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In the Interest of L.T. Hugh Thorfinnson v. L.T


March 22, 2011


Appeal from the District Court of Ransom County, Southeast Judicial District, the Honorable John T. Paulson, Judge.

The opinion of the court was delivered by: Crothers, Justice.

N.D. Supreme

CourtInterest of L.T.,

2011 ND 51

This opinion is subject to petition for rehearing. [Go to Documents]

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Opinion of the Court by Crothers, Justice.

Interest of L.T.

No. 20110040

[¶1] L.T. appeals the district court's order finding him "mentally ill or chemically dependent" and requiring alternative outpatient treatment including appropriate psychotropic medication and alcohol counseling. We reverse and remand for determination whether L.T. waived his right to be present at the hearing.


[¶2] L.T. was involuntarily committed to the North Dakota State Hospital from September 21, 2010, until November 1, 2010. His involuntary commitment was based on findings that he was a danger to himself and others because he stopped taking his medications, that he told people he would harm the police if they tried to arrest him for his driving under the influence charge and would harm anyone who hurt his dog, that he had a loaded gun in his house and that he lost forty to fifty pounds in one month due to improper eating.

[¶3] On November 1, 2010, the district court entered an order for less restrictive treatment requiring L.T. to complete outpatient treatment with the Southeast Human Service Center and to take his medications. On December 16, 2010, the State filed a petition for continuing treatment, alleging L.T. continues to drink alcohol, has a history of not taking prescribed medication, has little insight into his psychotic symptoms, and is diagnosed with schizophrenia, paranoid type and alcohol abuse. On December 28, 2010, a deputy sheriff served the notice of hearing by leaving the notice with E.T., L.T.'s brother, at a dwelling L.T. apparently used as his residence.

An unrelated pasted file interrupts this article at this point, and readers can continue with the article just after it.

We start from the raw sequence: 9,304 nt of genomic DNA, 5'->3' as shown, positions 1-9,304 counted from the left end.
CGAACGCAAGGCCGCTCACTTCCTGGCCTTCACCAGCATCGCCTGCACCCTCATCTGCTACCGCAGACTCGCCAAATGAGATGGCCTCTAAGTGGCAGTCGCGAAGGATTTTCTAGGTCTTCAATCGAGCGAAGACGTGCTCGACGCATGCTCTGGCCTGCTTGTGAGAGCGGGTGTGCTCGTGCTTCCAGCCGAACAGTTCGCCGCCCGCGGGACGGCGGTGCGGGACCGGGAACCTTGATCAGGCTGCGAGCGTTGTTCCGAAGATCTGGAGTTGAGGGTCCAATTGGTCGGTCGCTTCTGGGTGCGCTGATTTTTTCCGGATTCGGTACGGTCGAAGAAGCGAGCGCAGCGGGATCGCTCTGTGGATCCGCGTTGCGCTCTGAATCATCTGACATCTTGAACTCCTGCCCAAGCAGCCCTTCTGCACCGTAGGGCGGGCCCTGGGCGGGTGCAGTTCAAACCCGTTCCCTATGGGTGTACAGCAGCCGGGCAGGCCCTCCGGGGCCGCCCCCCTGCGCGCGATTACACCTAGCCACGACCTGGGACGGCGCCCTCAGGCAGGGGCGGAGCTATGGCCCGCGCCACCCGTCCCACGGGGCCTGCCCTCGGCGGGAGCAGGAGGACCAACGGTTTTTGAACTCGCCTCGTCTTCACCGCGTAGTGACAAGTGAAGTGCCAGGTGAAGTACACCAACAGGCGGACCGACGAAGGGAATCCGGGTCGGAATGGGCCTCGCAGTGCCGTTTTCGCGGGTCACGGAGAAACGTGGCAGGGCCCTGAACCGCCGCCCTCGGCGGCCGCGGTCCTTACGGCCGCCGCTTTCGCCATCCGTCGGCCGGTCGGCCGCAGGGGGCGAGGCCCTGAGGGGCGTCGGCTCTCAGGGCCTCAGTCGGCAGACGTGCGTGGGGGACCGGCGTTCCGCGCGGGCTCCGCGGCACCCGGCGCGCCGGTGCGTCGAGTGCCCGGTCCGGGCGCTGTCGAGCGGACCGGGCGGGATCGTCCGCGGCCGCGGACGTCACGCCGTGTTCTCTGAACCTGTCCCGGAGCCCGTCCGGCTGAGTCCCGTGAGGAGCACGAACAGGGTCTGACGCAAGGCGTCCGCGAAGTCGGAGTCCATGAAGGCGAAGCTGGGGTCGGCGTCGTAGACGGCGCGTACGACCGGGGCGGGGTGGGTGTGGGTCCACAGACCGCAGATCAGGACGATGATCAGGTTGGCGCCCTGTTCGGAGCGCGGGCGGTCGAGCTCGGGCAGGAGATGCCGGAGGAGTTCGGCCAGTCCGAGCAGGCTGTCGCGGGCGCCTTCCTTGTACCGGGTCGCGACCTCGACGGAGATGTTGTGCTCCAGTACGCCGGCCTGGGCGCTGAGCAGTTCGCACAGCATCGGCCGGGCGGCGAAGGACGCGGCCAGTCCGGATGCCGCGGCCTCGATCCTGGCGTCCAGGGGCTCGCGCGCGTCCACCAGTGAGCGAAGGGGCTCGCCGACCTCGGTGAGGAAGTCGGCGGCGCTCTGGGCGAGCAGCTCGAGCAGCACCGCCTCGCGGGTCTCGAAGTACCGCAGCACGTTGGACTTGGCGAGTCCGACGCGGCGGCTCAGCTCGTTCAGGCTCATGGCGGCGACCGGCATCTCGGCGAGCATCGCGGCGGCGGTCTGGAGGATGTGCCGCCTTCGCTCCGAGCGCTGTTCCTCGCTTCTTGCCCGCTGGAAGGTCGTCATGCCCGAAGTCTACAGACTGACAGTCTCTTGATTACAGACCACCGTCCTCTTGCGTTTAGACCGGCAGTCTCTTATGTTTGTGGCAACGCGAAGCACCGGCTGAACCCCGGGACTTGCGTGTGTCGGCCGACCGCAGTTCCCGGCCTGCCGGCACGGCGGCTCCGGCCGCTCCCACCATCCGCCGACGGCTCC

[¶4] A continuing treatment hearing was held on January 6, 2011. L.T. did not attend the hearing. The court delayed the hearing for fifteen to twenty minutes past its scheduled starting time, waiting for L.T. to arrive. The district court stated that because L.T. received notice of the hearing and because his counsel was present, the hearing would continue without L.T.'s presence. L.T.'s attorney did not object to proceeding with the hearing in L.T.'s absence.

[¶5] After hearing the petitioner's witness, the district court issued an order for continuing treatment, finding L.T. suffers from psychotic disorder NOS, he is chemically dependent, his psychological conditions manifest itself in paranoia, he keeps a loaded gun in the house and he has made statements about moving to another state where he will not be forced to take treatment. The district court also found L.T. needs treatment because he has poor insight into his condition. L.T. appealed.


[¶6] L.T. argues the district court erred by holding the continuing treatment hearing when he was not present and had not waived his right under N.D.C.C. § 25-03.1-15 to be present at the hearing. The State claims L.T. waived his right to be present by receiving notice of the hearing and not attending, and by his attorney participating in the hearing on L.T.'s behalf.

[¶7] We have stated:

"Our precedents on the . . . care, treatment, and commitment of mentally ill persons, identify the conflicts between the needs for protection and liberty in imposing involuntary controls. To balance the competing interests of protection and liberty in these situations, our decisions expect trial courts to use a clear and convincing evidentiary standard, while our appellate review under NDRCivP 52(a) uses a more probing 'clearly erroneous' standard. Under this standard of review, we do not replace the trial court's decision with our own. Instead, we will affirm an order for involuntary treatment unless it is induced by an erroneous view of the law or if we are firmly convinced it is not supported by clear and convincing evidence." In re R.N., 513 N.W.2d 370, 371 (N.D. 1994) (quotation and internal citation omitted). See Grinnell Mut. Reinsurance Co. v. Thompson, 2010 ND 22, ¶ 9, 778 N.W.2d 526 (quoting State v. Brown, 2009 ND 150, ¶ 15, 771 N.W.2d 267) (interpretation and application of a statute is reviewed de novo because it is a question of law). Here, whether L.T. waived attendance at his hearing under N.D.C.C. § 25-03.1-15 is a question of law, which we review de novo.